I am a firm believer that in life, we reap what we sow. We get back, what we’ve given. If we judge, we’ll be judged. If we forgive, we will be forgiven. These thoughts have been rolling around in my mind for the past several days.
“Do not judge others, and you will not be judged. Do not condemn others, or it will all come back against you. Forgive others, and you will be forgiven. Give, and you will receive. Your gift will return to you in full—pressed down, shaken together to make room for more, running over, and poured into your lap. The amount you give will determine the amount you get back.” Then Jesus gave the following illustration: “Can one blind person lead another? Won’t they both fall into a ditch? Students are not greater than their teacher. But the student who is fully trained will become like the teacher. “And why worry about a speck in your friend’s eye[c] when you have a log in your own? How can you think of saying, ‘Friend, let me help you get rid of that speck in your eye,’ when you can’t see past the log in your own eye? Hypocrite! First get rid of the log in your own eye; then you will see well enough to deal with the speck in your friend’s eye.” (Luke 6:37-42, NLT)
Our words and actions are powerful; take them seriously. When we judge people, we pick on them. Don’t pick on people, don’t jump on their failures or criticize their faults – unless I guess, you want the same treatment. Scripture is clear – we should not judge others. And not only are we not suppose to judge others, but we aren’t suppose to let others fools us with lies and with their version of the truth. We must discern others motives, but allow God to judge their motives and their is a huge difference…
Judgement is a choice. When we choose to not judge others it releases the love of God in our lives and enables us to help others, even those who hurt us. So before we judge others, we must judge ourselves. We shall be judged by our words and actions. We are being judged by our words and actions. Not only will God judge us at the end of our lives, but people are watching us, and judging us right now; and we receive from people exactly what we give. When we choose to not judge others it releases the love of God in our lives and we will receive from people, exactly what we give.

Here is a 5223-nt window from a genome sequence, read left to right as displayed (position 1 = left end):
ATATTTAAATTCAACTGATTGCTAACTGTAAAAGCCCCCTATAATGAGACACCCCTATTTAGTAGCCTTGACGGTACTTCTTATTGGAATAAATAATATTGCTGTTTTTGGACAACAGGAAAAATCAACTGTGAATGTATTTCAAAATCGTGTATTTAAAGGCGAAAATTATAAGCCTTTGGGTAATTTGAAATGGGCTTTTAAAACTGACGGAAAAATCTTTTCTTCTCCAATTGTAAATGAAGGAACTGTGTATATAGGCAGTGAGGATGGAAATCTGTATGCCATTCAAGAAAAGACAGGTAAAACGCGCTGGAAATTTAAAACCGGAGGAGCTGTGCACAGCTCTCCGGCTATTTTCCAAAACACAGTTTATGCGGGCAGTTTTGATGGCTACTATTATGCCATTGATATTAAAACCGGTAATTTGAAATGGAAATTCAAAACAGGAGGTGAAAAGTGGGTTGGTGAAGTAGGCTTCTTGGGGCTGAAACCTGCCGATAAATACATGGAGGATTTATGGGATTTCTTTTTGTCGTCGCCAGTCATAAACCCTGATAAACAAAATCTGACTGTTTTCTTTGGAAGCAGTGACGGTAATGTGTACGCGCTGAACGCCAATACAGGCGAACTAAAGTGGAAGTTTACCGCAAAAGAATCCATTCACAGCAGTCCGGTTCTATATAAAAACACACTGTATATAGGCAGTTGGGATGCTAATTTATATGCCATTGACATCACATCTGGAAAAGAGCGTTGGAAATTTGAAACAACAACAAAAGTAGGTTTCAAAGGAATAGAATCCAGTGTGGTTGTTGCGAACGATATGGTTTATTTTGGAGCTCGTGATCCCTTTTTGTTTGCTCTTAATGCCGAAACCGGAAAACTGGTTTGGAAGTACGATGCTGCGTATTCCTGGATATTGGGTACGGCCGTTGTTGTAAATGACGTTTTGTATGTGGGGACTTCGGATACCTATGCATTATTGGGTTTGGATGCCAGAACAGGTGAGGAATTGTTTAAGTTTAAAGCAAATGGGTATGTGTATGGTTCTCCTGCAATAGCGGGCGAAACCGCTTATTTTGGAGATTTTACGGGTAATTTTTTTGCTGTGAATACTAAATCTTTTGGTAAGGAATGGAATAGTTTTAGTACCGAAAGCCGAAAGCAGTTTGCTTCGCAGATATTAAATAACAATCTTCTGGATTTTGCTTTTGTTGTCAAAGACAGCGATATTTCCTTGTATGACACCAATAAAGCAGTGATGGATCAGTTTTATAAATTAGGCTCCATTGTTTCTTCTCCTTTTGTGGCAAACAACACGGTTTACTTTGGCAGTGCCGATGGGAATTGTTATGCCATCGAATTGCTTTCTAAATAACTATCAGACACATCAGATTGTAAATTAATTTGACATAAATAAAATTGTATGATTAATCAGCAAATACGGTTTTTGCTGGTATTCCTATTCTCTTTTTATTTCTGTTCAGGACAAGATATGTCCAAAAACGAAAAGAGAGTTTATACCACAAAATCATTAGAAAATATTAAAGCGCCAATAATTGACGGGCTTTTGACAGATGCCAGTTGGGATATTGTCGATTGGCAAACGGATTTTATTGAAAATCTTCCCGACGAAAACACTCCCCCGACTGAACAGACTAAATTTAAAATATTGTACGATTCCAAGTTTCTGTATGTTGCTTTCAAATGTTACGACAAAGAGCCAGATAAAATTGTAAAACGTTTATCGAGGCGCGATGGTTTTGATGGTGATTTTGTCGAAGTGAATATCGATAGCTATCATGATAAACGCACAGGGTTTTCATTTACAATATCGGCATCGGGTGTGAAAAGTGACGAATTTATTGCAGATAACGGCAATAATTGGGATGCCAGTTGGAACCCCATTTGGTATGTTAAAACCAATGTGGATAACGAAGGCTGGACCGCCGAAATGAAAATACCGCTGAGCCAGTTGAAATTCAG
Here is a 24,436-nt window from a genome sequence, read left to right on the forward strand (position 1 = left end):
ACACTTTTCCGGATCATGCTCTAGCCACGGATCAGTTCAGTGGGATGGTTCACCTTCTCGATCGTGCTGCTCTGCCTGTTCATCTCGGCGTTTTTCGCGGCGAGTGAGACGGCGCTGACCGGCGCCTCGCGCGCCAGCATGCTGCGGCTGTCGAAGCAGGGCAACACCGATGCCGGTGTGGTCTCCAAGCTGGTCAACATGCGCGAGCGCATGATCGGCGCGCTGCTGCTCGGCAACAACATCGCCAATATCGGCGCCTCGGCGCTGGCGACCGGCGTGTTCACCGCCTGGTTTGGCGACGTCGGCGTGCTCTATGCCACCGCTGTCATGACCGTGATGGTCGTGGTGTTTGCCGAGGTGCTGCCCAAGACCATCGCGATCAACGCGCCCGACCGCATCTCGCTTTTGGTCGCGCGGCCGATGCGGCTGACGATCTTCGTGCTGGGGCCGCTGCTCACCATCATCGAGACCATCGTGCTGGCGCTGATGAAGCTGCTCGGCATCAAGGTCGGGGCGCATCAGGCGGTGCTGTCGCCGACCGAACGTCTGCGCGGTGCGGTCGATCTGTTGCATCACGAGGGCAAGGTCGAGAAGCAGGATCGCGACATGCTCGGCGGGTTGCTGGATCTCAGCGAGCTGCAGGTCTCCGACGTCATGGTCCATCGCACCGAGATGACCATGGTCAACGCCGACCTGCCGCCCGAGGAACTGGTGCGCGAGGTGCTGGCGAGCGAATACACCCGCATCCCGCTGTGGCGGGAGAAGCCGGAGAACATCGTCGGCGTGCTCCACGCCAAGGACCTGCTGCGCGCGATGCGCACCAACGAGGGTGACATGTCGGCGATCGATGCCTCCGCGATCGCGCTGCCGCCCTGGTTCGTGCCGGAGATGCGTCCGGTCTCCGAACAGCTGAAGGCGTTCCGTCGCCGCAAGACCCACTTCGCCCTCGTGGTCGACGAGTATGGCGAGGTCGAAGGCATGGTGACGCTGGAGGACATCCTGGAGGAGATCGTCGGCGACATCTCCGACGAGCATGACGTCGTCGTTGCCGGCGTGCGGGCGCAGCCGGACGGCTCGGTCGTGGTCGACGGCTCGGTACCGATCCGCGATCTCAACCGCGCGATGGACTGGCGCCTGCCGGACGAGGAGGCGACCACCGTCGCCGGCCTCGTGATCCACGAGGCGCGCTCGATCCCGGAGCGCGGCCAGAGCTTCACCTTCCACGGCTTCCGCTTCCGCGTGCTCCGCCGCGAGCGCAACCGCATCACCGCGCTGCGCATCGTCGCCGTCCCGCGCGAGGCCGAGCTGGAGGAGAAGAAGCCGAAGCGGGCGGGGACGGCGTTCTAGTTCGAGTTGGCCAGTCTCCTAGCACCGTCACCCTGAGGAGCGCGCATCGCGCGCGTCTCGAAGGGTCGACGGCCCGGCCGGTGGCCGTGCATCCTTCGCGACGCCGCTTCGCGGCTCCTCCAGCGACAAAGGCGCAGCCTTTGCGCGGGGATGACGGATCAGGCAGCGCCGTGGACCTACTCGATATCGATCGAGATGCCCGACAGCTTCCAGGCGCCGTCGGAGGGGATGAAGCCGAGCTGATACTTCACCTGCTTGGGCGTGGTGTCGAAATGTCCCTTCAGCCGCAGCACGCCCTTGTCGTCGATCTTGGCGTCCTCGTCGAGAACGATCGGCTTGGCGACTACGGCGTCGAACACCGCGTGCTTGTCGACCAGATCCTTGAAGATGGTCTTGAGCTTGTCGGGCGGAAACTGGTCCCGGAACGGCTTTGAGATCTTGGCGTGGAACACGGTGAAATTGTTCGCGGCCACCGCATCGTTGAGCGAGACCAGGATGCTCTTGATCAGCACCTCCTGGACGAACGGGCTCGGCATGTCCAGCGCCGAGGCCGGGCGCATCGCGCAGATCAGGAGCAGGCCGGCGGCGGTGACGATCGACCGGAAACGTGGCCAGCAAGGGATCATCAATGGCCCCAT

Judging others clouds of vision. We must see clearly to help others. Christians are obligated to help each other grow in grace. Don’t judge and criticize in order for yourself to just look good. Jesus choose the symbol of the eye in Luke 6 because this is one of the most sensitive areas of the body. The picture of a man with a 2×4 stuck in his eye, trying to help someone else remove a speck of dust from their eye is ridiculous – it’s crazy.
If we don’t honestly face up to our own sins, and confess them, we blind ourselves and we’ll never be able to truly help others grow in grace. If we are blind ourselves then we can’t seen clearly enough to help others. And perhaps that is what this teaching in Luke 6 is all about – the reality that all of us have issues and all of has elements in our lives that are causing us to not see clearly. But instead of focusing on our own problems we want to point out the person in the room with a bigger problem and hope it is large enough that no one will notice yours.
What God has been teaching me is that we must exercise love and tenderness when we seek to help others. Ephesians 4:15 says, “Instead, we will speak the truth in love, growing in every way more and more like Christ…” Here is another truth to get: we can do more damage than a speck of something in the eye if we approach others with impatience and insensitivity. How we judge others and who we are must be honestly judged before the Lord.
It’s only after we have judged ourselves honestly before God, and have removed those things that blind us, then we can help others and properly judge their works. Scripture is clear – if we haven’t take the time to be honest with ourselves before the Lord and if their even a speck of something in our lives, and we try to “help” others, we are the hypocrites.